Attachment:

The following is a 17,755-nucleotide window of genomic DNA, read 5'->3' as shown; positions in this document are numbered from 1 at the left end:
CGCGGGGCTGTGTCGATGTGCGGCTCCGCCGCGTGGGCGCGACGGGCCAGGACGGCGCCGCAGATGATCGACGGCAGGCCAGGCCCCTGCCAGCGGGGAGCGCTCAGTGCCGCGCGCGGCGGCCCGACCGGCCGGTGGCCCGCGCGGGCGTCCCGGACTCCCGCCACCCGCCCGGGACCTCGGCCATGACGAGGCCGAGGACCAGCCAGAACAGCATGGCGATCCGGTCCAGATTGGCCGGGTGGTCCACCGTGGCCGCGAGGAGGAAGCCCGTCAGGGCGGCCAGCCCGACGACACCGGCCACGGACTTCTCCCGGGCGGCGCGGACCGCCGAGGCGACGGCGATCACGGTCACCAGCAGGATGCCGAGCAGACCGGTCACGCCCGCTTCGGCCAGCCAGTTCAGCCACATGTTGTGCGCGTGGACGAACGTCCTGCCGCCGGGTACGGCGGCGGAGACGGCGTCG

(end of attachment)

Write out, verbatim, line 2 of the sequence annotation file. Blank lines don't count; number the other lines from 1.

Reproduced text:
CGCGGGGCTGTGTCGATGTGCGGCTCCGCCGCGTGGGCGCGACGGGCCAGGACGGCGCCGCAGATGATCGACGGCAGGCCAGGCCCCTGCCAGCGGGGAGCGCTCAGTGCCGCGCGCGGCGGCCCGACCGGCCGGTGGCCCGCGCGGGCGTCCCGGACTCCCGCCACCCGCCCGGGACCTCGGCCATGACGAGGCCGAGGACCAGCCAGAACAGCATGGCGATCCGGTCCAGATTGGCCGGGTGGTCCACCGTGGCCGCGAGGAGGAAGCCCGTCAGGGCGGCCAGCCCGACGACACCGGCCACGGACTTCTCCCGGGCGGCGCGGACCGCCGAGGCGACGGCGATCACGGTCACCAGCAGGATGCCGAGCAGACCGGTCACGCCCGCTTCGGCCAGCCAGTTCAGCCACATGTTGTGCGCGTGGACGAACGTCCTGCCGCCGGGTACGGCGGCGGAGACGGCGTCG